Skip to Content

Support MinnPost

Rep. Tony Cornish suspended amid sexual harassment allegations

State Rep. Tony Cornish
MinnPost file photo by James Nord
State Rep. Tony Cornish

Cornish. Stribbers Jennifer Bjorhus and J. Patrick Coolican write: “Allegations of sexual harassment and offensive behavior by male lawmakers swirled at Minnesota’s Capitol on Thursday, with DFL Sen. Dan Schoen facing demands from his own party’s leaders that he resign while two women leveled new complaints against Republican state Rep. Tony Cornish. Late Thursday, House Speaker Kurt Daudt issued a statement saying he has suspended Cornish’s House Public Safety Committee chairmanship and asked the House’s nonpartisan human resources staff to look into the allegations.”

MPR’s Brian Bakst says: “Cornish, R-Vernon Center, is a powerful member of the Minnesota House Republican majority who chairs the public safety policy and finance committee. A former police officer, he is serving his eighth term in the House and has often led the coalition that supports Second Amendment rights. Cornish initially declined an interview request to discuss the lobbyist's claims. Later, though, he agreed to be interviewed and called the allegations specific to his office ‘damned lies.’ The texts, he added, were between two consenting adults who had talked about a possible relationship. ‘I'm not a saint but that activity in my room never happened,’ he said, adding that he intended to fight the accusations and had no intention of resigning.’”

Better than nothing. Josh Verges of the PiPress says, “The University of Minnesota will embark on a public awareness campaign and expanded training with the message that everyone on campus is responsible for preventing sexual misconduct. After a series of high-profile incidents involving student-athletes and staff, President Eric Kaler in May tasked public health dean John Finnegan with leading an initiative to combat sexual assault and harassment. … Kaler said he'd set aside $540,000 over two years for the work, with future funding to be determined later.”

Tragic. The Pioneer Press’ Sarah Horner writes: “St. Paul police arrested a man carrying a large knife and a bottle of tequila Tuesday after he killed a neighbor who tried to intervene in a domestic disturbance, authorities say. Htoo Day, 61, of St. Paul was charged Thursday with one count of second-degree intentional murder in the fatal stabbing of a 29-year-old woman in the heart, according to the criminal complaint filed against him in Ramsey County District Court. Paw Boh Htoo was trying to help Day’s wife and children make arrangements to stay someplace else until tension subsided, according to the complaint.”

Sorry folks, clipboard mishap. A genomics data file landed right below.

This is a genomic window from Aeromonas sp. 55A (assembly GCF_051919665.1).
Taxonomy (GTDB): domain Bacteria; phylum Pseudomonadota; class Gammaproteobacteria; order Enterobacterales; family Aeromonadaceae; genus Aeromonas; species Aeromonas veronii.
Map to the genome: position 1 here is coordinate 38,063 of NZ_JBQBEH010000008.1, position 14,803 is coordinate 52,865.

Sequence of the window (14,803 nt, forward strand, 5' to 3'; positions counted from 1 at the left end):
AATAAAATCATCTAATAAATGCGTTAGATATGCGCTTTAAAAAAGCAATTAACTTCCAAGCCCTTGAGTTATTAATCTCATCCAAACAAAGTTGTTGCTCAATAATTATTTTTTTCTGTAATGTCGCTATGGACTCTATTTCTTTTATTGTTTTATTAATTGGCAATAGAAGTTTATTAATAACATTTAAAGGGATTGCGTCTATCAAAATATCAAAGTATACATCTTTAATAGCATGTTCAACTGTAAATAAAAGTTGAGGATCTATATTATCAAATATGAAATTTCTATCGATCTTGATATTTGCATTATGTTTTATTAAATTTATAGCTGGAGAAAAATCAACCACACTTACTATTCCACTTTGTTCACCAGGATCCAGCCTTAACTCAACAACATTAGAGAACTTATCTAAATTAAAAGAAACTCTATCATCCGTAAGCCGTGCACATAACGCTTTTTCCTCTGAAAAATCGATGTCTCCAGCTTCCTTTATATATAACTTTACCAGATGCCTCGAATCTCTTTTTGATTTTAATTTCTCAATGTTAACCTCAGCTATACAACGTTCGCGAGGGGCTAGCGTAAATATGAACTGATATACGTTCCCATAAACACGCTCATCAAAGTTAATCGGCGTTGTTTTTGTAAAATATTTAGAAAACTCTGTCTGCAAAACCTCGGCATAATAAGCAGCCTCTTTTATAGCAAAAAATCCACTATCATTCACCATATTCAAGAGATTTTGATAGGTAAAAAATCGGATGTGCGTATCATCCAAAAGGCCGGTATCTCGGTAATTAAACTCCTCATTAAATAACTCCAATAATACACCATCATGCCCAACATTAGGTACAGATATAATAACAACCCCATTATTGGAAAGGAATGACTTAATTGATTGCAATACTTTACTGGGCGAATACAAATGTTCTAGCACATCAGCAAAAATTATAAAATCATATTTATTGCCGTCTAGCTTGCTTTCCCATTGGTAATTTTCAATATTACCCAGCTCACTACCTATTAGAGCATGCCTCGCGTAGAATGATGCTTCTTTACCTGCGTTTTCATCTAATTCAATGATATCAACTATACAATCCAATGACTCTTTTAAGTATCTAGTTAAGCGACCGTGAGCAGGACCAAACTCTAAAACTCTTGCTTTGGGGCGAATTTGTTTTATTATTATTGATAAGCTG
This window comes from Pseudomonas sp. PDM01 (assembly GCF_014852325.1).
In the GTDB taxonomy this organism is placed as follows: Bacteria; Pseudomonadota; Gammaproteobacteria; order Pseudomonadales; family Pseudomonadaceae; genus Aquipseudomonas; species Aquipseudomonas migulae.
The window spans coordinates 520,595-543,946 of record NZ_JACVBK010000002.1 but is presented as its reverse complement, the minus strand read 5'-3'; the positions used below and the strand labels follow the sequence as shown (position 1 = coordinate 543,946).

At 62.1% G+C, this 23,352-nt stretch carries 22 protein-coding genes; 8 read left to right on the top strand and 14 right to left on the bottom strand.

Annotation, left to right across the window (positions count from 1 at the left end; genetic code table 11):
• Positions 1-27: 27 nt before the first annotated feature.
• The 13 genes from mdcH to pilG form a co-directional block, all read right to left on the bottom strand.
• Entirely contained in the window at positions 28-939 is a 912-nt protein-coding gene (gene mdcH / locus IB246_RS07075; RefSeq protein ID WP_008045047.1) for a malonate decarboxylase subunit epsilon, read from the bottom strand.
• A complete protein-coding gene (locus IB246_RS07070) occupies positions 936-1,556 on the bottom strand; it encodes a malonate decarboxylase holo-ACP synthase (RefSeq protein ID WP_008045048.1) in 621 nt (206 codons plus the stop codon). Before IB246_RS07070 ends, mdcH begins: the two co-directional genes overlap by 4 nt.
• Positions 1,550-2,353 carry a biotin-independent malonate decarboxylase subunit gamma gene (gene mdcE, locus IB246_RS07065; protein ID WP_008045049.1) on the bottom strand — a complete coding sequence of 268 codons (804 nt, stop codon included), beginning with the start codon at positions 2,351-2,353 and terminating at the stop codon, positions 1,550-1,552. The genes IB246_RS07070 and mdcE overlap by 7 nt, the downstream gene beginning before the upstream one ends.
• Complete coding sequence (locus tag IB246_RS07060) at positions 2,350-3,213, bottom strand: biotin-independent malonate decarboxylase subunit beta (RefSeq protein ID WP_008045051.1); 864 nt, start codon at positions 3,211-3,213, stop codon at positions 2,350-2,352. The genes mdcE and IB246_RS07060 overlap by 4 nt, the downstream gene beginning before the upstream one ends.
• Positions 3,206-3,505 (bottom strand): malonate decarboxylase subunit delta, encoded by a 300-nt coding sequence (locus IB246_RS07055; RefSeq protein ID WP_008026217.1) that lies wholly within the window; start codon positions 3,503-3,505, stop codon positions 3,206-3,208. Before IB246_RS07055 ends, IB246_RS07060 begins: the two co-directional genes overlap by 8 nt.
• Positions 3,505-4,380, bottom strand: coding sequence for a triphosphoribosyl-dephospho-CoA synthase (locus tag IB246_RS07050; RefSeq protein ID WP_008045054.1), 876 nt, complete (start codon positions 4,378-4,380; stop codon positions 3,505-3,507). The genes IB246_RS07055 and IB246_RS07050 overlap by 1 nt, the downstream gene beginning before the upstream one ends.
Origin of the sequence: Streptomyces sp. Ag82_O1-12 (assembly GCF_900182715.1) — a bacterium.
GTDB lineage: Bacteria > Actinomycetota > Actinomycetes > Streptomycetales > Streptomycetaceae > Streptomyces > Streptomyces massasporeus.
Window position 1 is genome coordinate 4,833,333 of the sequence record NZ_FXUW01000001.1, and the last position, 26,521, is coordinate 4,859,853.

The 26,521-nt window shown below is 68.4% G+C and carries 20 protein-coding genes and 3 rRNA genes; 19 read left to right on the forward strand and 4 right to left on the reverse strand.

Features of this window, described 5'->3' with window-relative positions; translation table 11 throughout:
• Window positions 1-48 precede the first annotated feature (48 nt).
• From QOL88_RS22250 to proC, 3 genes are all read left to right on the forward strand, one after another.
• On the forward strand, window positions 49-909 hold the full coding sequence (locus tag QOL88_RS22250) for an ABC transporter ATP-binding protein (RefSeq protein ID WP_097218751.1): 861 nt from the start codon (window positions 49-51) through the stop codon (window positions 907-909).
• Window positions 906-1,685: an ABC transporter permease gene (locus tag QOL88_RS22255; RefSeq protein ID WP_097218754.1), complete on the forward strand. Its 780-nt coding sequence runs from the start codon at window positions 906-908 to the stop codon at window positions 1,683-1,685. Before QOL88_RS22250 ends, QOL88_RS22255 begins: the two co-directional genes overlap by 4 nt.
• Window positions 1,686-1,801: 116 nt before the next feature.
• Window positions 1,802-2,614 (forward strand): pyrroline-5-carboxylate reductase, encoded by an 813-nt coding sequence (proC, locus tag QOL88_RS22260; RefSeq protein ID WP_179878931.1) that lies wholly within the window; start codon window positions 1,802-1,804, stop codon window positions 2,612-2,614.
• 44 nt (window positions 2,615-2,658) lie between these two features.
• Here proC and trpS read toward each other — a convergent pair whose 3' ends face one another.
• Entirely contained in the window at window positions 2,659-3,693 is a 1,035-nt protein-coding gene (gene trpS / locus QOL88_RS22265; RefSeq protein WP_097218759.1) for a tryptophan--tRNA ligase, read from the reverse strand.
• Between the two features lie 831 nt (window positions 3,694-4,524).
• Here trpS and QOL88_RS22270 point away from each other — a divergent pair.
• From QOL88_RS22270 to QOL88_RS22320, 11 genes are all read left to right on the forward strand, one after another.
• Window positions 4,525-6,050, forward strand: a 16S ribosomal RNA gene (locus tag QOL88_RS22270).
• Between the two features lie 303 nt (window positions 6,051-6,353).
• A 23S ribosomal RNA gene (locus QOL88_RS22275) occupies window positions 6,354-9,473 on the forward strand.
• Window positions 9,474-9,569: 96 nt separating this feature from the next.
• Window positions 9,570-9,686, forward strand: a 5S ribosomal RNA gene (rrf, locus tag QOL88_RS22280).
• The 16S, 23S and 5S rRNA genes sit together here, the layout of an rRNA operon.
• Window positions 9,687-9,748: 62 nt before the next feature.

Let’s just say that not everyone agrees. The Strib’s Emma Nelson writes: “Candidates who won City Council and mayoral races in Minneapolis this week — and some who didn’t — applauded the ranked-choice voting process Thursday, saying it kept campaigns positive and encouraged voter participation. ‘Ranked-choice voting is a strong way for us to increase democracy in the city of Minneapolis,’ said Jeremiah Ellison, who won a North Side council seat. ‘I’m really happy to be in a system that allows for everybody to exercise their full right and their full thought as a voter.’”

Not working. In the Strib, Maya Rao says, “When Phil Klenk injured himself with a shovel during yard work, his wife, Lisa, drove him more than an hour from their home in Winthrop, Minn., to the VA hospital in Minneapolis for urgent care. … Both veterans, the Klenks had high hopes for a federal program that promised an easier way for rural service members to receive medical treatment close to home. But Lisa Klenk, the veterans service officer for Sibley County, quickly found the Veterans Choice Program to be so bureaucratic and slow-moving — it took her 2½ months to get a physical therapy appointment near home — that she’s reverted to visiting VA hospitals in Minneapolis and St. Cloud, 75 miles away.”

Another all too familiar story. Gretchen Ehlke of the AP says, “Family members of a 14-year-old boy fatally shot by a sheriff's deputy on a northern Wisconsin reservation questioned on Thursday why the teen, who they describe as loving and kind, was gunned down. Holly Gauthier said authorities have provided few details about the death of her son, 14-year-old Jason Pero, an 8th grader who died on the Bad River Band of Lake Superior Chippewa's reservation Wednesday.”

Get MinnPost's top stories in your inbox

About the Author: